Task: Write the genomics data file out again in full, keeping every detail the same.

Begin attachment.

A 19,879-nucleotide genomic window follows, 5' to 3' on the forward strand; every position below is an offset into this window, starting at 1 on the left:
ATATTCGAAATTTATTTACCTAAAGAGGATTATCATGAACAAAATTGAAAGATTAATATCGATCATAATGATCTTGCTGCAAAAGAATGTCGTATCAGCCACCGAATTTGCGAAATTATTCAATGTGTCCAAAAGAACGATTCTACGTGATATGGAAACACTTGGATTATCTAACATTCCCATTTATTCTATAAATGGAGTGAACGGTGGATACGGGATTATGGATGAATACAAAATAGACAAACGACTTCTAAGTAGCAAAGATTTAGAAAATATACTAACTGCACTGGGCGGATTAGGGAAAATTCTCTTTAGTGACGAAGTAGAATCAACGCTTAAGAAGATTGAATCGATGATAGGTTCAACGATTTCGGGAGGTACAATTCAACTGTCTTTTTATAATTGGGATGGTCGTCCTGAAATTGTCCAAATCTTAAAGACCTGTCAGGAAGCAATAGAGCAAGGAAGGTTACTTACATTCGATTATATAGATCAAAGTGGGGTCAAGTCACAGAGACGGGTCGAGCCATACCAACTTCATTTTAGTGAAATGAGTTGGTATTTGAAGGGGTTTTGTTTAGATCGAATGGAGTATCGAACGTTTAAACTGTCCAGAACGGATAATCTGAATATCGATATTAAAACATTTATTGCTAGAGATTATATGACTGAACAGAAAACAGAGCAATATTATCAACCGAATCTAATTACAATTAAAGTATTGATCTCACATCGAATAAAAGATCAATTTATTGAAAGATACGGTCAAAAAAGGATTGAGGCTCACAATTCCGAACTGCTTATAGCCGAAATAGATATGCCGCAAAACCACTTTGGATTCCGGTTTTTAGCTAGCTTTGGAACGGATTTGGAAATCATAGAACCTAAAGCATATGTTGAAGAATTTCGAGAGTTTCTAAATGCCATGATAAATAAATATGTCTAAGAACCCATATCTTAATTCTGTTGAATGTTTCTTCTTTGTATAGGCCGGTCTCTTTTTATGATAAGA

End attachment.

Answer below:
A 19,879-nucleotide genomic window follows, 5' to 3' on the forward strand; every position below is an offset into this window, starting at 1 on the left:
ATATTCGAAATTTATTTACCTAAAGAGGATTATCATGAACAAAATTGAAAGATTAATATCGATCATAATGATCTTGCTGCAAAAGAATGTCGTATCAGCCACCGAATTTGCGAAATTATTCAATGTGTCCAAAAGAACGATTCTACGTGATATGGAAACACTTGGATTATCTAACATTCCCATTTATTCTATAAATGGAGTGAACGGTGGATACGGGATTATGGATGAATACAAAATAGACAAACGACTTCTAAGTAGCAAAGATTTAGAAAATATACTAACTGCACTGGGCGGATTAGGGAAAATTCTCTTTAGTGACGAAGTAGAATCAACGCTTAAGAAGATTGAATCGATGATAGGTTCAACGATTTCGGGAGGTACAATTCAACTGTCTTTTTATAATTGGGATGGTCGTCCTGAAATTGTCCAAATCTTAAAGACCTGTCAGGAAGCAATAGAGCAAGGAAGGTTACTTACATTCGATTATATAGATCAAAGTGGGGTCAAGTCACAGAGACGGGTCGAGCCATACCAACTTCATTTTAGTGAAATGAGTTGGTATTTGAAGGGGTTTTGTTTAGATCGAATGGAGTATCGAACGTTTAAACTGTCCAGAACGGATAATCTGAATATCGATATTAAAACATTTATTGCTAGAGATTATATGACTGAACAGAAAACAGAGCAATATTATCAACCGAATCTAATTACAATTAAAGTATTGATCTCACATCGAATAAAAGATCAATTTATTGAAAGATACGGTCAAAAAAGGATTGAGGCTCACAATTCCGAACTGCTTATAGCCGAAATAGATATGCCGCAAAACCACTTTGGATTCCGGTTTTTAGCTAGCTTTGGAACGGATTTGGAAATCATAGAACCTAAAGCATATGTTGAAGAATTTCGAGAGTTTCTAAATGCCATGATAAATAAATATGTCTAAGAACCCATATCTTAATTCTGTTGAATGTTTCTTCTTTGTATAGGCCGGTCTCTTTTTATGATAAGA